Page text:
MarketWatch week of February 3rd, 2020

February 10, 2020

Written by Samuel Buddy-Wiseman Barker & Steven Klos 


Canadian and US markets pushed through all-time-highs once again this week. The DJIA, S&P 500 & NASDAQ index gained  2.77%, 2.85% and 3.5%, respectively, while the TSX composite ended 1.9% higher. Canadian markets had their best weekly gain in 6 months alongside the US who had their best week in 5 months, despite the growing global concern of the coronavirus. Increased focus on the outbreak is slowing the macroeconomic projections and possibly signalling a recession. While the North American markets were able to overlook the impact of coronavirus, international markets saw quite a bit of volatility. The main Chinese index, the SSE composite, dropped as much as 9% on Monday as the coronavirus has forced the Chinese government to put millions of people on lockdown. 


Tesla… to Mars? 

Tesla common stock (NASDAQ: TSLA) saw extreme volatility last week with the stock going parabolic over the last few weeks. Closing the week at $748.07, which was up nearly 11%. However, on Tuesday the stock hit highs of $960 before correcting. The stock is now up 55% in one month, 73% YTD, and over 300% since its lows in June. There were multiple drivers for the stock to appreciate, however, the stock rising to nearly $1000 last week is believed to be a massive short squeeze. The short interest on Tesla stock has always been high, peaking at around 33% of the total equity float in June. The stock still sits around 17.55% short interest. 


Opinion – Divesting out of China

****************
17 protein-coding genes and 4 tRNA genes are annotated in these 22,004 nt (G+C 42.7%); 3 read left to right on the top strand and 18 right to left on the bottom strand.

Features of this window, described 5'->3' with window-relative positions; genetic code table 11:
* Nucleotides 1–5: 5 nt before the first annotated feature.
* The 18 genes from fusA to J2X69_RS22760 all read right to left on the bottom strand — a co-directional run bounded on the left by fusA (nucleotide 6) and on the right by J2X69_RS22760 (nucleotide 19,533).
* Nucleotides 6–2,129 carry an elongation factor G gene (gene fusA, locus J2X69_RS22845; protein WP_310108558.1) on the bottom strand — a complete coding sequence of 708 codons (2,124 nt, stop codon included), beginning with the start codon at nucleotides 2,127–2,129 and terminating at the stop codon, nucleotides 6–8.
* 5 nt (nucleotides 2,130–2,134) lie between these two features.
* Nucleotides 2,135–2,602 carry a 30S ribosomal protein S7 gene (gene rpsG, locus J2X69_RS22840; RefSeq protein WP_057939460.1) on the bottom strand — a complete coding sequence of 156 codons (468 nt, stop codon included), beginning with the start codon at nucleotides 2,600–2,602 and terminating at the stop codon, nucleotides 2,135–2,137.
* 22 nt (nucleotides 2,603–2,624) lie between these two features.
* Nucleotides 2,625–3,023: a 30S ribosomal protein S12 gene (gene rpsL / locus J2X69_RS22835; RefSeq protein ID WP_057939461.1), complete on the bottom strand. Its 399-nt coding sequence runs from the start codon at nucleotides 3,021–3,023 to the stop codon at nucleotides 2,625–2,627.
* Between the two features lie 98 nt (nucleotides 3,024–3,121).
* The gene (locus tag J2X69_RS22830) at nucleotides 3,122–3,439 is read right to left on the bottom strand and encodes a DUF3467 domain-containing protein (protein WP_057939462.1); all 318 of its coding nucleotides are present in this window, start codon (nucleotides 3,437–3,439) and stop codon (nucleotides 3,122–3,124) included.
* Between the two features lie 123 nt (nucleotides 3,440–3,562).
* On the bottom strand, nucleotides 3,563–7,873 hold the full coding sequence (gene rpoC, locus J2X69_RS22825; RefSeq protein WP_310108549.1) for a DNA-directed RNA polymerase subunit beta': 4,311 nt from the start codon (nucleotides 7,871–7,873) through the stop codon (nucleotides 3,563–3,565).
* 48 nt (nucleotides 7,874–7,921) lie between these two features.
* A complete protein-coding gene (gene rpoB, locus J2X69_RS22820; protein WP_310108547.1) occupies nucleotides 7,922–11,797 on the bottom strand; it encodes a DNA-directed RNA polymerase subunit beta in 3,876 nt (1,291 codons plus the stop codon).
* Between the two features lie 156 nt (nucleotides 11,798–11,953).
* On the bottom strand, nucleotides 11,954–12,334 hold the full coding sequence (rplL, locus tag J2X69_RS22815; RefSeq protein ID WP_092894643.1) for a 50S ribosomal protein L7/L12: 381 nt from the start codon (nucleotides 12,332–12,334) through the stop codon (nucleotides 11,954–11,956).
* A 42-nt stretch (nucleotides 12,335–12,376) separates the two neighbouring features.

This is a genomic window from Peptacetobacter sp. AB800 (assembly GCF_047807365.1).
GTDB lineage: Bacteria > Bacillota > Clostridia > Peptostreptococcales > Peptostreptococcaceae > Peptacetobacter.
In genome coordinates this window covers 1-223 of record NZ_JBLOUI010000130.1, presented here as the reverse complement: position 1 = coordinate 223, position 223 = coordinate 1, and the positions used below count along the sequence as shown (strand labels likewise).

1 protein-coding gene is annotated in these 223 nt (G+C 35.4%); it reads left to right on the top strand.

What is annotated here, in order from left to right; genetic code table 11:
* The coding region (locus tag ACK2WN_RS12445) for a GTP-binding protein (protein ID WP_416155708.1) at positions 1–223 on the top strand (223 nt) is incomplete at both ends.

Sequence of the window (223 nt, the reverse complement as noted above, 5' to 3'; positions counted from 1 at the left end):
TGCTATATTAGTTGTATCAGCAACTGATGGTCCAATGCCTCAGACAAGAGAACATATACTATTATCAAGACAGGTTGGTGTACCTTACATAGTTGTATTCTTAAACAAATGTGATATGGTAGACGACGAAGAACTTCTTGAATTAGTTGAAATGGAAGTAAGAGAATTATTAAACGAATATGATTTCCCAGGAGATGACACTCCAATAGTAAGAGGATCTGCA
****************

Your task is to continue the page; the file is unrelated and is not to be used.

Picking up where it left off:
The coronavirus and tariffs may cause companies to divest out of China and move their supply chains back to North America. A large amount of North American companies rely on China at some stage of the production process, and operations are being threatened. During last year’s trade war between China and the US, many supply chain nightmares emerged forcing companies to slowly decrease their dependence on China. Now, we still only have phase 1 of the trade deal, and the coronavirus has once again created nightmares for companies. Factories are shutting down, and stores are being closed all over the country. Starbucks (NASDAQ: SBUX) has already temporarily closed half of its locations in China. The timing of these two conflicts could be strong enough to cause companies to rethink their reliance internationally. With increasing automation technology becoming more available, it also makes sense to move production to North America. Increased automation has actually helped bring back jobs from overseas. Seen in the chart below from Statista, manufacturing jobs are slowing coming back to North America. This trend is likely to continue, and possibly at an accelerated rate if trade tensions and virus outbreaks continue to cause issues internationally.


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